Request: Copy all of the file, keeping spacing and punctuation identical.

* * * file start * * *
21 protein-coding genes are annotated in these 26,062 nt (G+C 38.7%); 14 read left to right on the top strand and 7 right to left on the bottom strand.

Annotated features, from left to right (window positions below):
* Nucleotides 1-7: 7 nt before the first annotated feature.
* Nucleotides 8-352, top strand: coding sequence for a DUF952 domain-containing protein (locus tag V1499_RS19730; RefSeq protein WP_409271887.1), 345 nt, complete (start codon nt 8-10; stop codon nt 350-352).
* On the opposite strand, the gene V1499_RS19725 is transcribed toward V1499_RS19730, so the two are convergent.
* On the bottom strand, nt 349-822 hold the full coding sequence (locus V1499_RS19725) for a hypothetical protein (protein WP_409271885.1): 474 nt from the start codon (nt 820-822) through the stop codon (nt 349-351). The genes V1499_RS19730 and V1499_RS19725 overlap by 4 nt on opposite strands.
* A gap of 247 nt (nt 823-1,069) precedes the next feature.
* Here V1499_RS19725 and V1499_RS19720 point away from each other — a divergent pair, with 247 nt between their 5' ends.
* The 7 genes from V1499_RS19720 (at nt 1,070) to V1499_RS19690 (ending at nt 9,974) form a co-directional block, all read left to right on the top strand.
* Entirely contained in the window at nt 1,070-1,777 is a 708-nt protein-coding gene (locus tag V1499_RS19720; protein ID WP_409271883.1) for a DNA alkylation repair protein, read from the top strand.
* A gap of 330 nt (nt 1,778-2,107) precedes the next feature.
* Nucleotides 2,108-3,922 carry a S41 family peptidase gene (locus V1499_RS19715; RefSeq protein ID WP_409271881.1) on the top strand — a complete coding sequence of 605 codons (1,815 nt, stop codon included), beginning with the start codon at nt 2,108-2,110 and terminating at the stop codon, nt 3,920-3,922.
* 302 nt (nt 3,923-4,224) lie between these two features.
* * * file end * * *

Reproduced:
21 protein-coding genes are annotated in these 26,062 nt (G+C 38.7%); 14 read left to right on the top strand and 7 right to left on the bottom strand.

Annotated features, from left to right (window positions below):
* Nucleotides 1-7: 7 nt before the first annotated feature.
* Nucleotides 8-352, top strand: coding sequence for a DUF952 domain-containing protein (locus tag V1499_RS19730; RefSeq protein WP_409271887.1), 345 nt, complete (start codon nt 8-10; stop codon nt 350-352).
* On the opposite strand, the gene V1499_RS19725 is transcribed toward V1499_RS19730, so the two are convergent.
* On the bottom strand, nt 349-822 hold the full coding sequence (locus V1499_RS19725) for a hypothetical protein (protein WP_409271885.1): 474 nt from the start codon (nt 820-822) through the stop codon (nt 349-351). The genes V1499_RS19730 and V1499_RS19725 overlap by 4 nt on opposite strands.
* A gap of 247 nt (nt 823-1,069) precedes the next feature.
* Here V1499_RS19725 and V1499_RS19720 point away from each other — a divergent pair, with 247 nt between their 5' ends.
* The 7 genes from V1499_RS19720 (at nt 1,070) to V1499_RS19690 (ending at nt 9,974) form a co-directional block, all read left to right on the top strand.
* Entirely contained in the window at nt 1,070-1,777 is a 708-nt protein-coding gene (locus tag V1499_RS19720; protein ID WP_409271883.1) for a DNA alkylation repair protein, read from the top strand.
* A gap of 330 nt (nt 1,778-2,107) precedes the next feature.
* Nucleotides 2,108-3,922 carry a S41 family peptidase gene (locus V1499_RS19715; RefSeq protein ID WP_409271881.1) on the top strand — a complete coding sequence of 605 codons (1,815 nt, stop codon included), beginning with the start codon at nt 2,108-2,110 and terminating at the stop codon, nt 3,920-3,922.
* 302 nt (nt 3,923-4,224) lie between these two features.